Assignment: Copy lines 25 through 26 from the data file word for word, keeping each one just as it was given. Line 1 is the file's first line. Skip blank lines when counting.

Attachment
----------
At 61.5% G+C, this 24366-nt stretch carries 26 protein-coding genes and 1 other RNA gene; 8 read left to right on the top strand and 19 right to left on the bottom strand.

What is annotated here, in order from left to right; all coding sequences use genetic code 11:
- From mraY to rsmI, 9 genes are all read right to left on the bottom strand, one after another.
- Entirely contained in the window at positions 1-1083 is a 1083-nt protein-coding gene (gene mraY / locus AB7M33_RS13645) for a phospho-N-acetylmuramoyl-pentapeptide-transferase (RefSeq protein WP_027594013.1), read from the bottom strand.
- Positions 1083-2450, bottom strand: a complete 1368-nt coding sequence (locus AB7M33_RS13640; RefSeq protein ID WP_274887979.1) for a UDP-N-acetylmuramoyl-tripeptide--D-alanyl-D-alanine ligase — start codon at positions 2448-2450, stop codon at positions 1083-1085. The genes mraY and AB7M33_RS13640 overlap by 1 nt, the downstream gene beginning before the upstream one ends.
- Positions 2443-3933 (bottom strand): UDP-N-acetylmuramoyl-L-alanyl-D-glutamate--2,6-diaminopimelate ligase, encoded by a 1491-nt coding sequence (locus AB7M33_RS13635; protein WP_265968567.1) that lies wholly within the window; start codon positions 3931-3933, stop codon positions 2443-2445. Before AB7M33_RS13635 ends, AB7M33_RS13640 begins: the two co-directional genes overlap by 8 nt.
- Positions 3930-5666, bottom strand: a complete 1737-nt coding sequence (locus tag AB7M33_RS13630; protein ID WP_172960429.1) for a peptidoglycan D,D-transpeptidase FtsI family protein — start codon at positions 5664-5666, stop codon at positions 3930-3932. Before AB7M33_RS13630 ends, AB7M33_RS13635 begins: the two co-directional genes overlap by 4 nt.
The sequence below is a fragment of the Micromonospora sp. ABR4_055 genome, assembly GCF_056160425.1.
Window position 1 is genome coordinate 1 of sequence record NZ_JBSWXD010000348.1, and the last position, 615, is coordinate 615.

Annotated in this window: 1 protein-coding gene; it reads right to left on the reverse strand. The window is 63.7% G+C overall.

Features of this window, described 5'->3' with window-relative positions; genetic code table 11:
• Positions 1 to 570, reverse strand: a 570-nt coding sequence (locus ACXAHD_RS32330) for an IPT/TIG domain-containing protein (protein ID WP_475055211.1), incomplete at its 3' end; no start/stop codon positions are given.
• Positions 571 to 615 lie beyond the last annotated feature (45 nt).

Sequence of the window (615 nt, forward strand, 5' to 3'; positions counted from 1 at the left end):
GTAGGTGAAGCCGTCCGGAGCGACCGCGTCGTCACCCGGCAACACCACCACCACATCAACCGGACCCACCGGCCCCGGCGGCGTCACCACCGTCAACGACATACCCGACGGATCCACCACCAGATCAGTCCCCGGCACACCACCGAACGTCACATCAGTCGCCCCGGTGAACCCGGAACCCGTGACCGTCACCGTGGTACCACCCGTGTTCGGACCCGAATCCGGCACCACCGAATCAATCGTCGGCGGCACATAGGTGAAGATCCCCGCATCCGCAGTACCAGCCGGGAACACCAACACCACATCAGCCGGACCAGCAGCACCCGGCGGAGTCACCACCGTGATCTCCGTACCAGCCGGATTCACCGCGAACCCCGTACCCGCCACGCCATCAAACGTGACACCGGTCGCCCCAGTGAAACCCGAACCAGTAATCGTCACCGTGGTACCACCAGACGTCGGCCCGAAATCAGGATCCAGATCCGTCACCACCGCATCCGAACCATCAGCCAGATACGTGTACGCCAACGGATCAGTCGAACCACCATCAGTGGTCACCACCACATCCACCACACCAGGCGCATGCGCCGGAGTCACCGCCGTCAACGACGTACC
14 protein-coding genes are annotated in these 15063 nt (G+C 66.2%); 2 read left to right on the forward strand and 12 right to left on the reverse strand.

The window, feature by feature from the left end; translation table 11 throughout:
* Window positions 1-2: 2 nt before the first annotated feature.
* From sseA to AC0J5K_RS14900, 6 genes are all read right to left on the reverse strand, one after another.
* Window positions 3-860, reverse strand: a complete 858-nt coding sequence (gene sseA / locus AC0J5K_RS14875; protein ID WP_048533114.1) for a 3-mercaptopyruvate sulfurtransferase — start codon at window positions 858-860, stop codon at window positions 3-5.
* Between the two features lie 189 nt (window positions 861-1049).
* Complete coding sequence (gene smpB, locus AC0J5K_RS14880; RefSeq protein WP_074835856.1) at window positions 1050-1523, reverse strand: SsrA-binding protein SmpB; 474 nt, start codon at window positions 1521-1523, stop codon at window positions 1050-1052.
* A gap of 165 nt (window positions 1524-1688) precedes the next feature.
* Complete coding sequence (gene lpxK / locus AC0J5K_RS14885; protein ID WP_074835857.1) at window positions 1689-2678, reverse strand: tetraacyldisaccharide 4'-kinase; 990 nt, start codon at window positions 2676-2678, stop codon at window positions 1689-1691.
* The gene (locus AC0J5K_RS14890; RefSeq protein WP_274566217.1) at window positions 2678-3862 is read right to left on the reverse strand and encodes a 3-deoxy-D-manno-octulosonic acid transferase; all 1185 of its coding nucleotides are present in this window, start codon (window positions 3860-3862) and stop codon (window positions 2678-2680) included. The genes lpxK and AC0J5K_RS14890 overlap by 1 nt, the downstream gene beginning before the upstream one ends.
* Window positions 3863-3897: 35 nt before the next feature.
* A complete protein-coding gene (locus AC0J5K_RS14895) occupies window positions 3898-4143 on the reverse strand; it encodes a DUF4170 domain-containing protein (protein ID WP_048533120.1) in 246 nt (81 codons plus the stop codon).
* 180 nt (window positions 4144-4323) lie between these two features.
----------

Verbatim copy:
* The gene (locus AC0J5K_RS14890; RefSeq protein WP_274566217.1) at window positions 2678-3862 is read right to left on the reverse strand and encodes a 3-deoxy-D-manno-octulosonic acid transferase; all 1185 of its coding nucleotides are present in this window, start codon (window positions 3860-3862) and stop codon (window positions 2678-2680) included. The genes lpxK and AC0J5K_RS14890 overlap by 1 nt, the downstream gene beginning before the upstream one ends.
* Window positions 3863-3897: 35 nt before the next feature.